SARS gets closer

According to this article in the New York Times, a flight from Tokyo to San Jose was quarantined on the runway after 4 onboard complained of SARS-like symptoms. Oddly enough, only the 4 were kept for observation; you would think at least their seatmates might have been kept around for a few days as nobody really knows how easy it is to transmit. Other passengers were given information and told to contact their doctors if they experienced symptoms.

I’m wondering what David makes of this chart accompanying the story. It would be nice if the little dots could indicate who among the infected died.

It would also be nice if China would give the rest of the world the information about the epidemic they’ve been sitting on since January!

5 thoughts on “SARS gets closer”

  1. Actually, according to Tufte’s principles, it’s not a bad chart. It’s multidimensional: it presents disease generation (colour of dot) location (on the map) and time (follow the arrows) on a single chart. The data tell a story, and the chart benefits from scrutiny.

    On the downside, the layout inhibits the interpretation of the spatial arrangement, and as you say, there’s no visual information about who of those infected actually died. The doctor from Singapore is possibly represented twice (it’s not clear if he is one of the “37 other” in Singaport, but he gets his own dot when he’s in Germany). And third and fourth generation infectees are all blue, might have been nice to distinguish them.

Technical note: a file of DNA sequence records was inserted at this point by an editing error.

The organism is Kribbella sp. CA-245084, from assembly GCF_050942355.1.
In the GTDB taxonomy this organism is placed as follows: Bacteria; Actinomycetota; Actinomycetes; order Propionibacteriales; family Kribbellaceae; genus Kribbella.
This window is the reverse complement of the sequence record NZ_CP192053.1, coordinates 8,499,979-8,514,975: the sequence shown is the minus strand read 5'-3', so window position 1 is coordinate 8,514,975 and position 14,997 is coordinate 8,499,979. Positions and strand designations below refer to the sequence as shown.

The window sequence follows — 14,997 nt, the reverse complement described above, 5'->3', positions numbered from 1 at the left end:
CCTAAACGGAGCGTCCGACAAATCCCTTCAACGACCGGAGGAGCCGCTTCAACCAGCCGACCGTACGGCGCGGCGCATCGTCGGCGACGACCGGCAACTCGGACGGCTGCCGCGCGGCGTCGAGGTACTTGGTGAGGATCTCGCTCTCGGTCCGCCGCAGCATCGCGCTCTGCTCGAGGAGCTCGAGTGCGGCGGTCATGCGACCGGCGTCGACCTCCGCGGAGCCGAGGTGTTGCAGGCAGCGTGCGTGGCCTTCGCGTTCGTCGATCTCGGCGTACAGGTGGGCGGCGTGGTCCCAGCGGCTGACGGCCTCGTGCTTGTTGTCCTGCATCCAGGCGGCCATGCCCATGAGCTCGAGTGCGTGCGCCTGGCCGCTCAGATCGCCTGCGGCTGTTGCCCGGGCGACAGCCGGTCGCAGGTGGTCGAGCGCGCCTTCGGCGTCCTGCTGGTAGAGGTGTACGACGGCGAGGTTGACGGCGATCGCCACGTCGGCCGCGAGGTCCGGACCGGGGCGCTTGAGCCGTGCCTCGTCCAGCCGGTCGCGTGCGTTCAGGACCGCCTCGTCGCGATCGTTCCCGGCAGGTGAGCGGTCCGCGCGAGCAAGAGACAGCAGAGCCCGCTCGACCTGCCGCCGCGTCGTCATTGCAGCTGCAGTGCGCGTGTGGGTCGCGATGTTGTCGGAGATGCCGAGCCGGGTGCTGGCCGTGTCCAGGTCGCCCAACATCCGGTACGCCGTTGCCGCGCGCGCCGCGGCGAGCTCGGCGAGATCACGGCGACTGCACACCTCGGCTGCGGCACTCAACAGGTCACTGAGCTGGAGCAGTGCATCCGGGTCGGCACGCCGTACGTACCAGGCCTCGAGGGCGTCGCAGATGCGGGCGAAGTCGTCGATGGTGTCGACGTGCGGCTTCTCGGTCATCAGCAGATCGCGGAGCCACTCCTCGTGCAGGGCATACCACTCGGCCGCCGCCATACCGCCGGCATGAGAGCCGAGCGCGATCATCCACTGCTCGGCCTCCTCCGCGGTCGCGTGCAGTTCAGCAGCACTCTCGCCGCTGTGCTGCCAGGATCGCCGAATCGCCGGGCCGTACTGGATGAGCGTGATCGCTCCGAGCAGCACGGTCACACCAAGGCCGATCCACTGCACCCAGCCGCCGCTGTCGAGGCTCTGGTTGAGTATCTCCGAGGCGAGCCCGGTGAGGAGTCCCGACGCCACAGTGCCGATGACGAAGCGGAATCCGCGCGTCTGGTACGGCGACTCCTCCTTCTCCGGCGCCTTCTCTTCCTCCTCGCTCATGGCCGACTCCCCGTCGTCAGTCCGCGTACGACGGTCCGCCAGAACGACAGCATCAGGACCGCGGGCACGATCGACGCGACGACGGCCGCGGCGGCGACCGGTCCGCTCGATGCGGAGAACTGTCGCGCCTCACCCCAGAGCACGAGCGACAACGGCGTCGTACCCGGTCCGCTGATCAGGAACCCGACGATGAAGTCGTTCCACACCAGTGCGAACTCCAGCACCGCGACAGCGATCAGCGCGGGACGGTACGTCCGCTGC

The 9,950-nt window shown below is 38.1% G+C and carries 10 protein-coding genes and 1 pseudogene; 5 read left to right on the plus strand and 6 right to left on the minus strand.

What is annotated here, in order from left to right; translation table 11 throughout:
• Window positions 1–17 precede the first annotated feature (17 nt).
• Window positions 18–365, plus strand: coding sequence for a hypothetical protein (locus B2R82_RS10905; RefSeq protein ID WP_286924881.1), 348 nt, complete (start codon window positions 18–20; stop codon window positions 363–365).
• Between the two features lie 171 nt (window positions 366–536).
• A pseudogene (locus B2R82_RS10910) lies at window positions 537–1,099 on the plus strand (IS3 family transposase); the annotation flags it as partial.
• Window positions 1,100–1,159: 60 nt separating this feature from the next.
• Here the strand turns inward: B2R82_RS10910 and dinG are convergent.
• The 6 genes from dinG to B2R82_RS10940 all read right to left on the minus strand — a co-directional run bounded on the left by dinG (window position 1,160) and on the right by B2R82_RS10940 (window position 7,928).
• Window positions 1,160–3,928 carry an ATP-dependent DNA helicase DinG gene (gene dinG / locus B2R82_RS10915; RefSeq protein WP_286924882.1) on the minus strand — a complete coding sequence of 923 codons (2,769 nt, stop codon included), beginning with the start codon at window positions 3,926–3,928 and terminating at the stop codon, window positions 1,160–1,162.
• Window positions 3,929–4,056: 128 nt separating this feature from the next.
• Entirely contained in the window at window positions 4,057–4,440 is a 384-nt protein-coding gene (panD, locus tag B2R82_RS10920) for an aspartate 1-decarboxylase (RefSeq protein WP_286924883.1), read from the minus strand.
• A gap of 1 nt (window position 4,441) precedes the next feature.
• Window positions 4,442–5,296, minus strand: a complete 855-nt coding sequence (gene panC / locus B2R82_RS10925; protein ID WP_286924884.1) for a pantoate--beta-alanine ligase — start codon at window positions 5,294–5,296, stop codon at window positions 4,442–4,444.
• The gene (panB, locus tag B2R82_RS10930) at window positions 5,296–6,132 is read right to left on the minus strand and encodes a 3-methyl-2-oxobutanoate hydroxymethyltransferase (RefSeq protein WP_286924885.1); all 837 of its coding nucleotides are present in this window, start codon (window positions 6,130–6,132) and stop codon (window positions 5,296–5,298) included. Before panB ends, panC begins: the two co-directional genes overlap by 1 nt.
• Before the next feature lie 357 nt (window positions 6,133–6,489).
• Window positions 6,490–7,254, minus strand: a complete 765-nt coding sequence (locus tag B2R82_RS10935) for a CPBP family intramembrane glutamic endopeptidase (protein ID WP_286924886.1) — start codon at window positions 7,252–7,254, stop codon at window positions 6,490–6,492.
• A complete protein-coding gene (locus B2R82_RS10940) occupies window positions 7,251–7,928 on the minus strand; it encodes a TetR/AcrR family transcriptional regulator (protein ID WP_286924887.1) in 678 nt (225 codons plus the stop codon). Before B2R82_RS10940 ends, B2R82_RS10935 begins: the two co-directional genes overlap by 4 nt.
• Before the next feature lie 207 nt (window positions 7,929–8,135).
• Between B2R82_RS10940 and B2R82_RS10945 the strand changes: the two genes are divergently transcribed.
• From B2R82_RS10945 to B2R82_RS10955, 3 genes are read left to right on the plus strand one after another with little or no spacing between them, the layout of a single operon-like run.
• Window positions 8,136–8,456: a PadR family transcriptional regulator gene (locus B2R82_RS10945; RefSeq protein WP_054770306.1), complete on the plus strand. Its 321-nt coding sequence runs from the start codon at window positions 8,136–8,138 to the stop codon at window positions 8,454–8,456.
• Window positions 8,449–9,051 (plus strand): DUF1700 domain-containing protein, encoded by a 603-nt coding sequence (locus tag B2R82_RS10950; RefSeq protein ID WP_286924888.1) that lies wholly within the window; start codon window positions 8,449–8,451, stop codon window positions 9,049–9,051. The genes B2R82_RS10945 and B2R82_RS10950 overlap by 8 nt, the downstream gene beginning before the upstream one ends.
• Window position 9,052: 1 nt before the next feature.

But overall, it’s an appealing, informative chart which does not mislead. And frankly, that’s often too much to hope for in the media these days.

  2. Wouldn’t it be nice and tidy if Saddam contracted SARS and died? Then the media could cover something other than these two topics…

  3. What’s to say he hasn’t? How would we know? 🙂

    Actually, Saddam simply disappearing is about the worst thing that could happen. I can only imagine what Little Bush would do having let TWO primary targets simply slip thought his fingers and disappear. Maybe he’d have to choose a slower, more visible and less wily target. I suggest Barney the Dinosaur.

  4. David, while I agree with you that Barney being at large definitely represents a threat to global security, I take issue with you that he would be any less wily than either Saddam or Ossama. Really, I’m thinking we should be devoting a lot more of national resources into this effort to taking down the Martha Stewart regime, else I fear she’ll one day be joining those bad boys of Islamist extremism in redecorating their hideaway.

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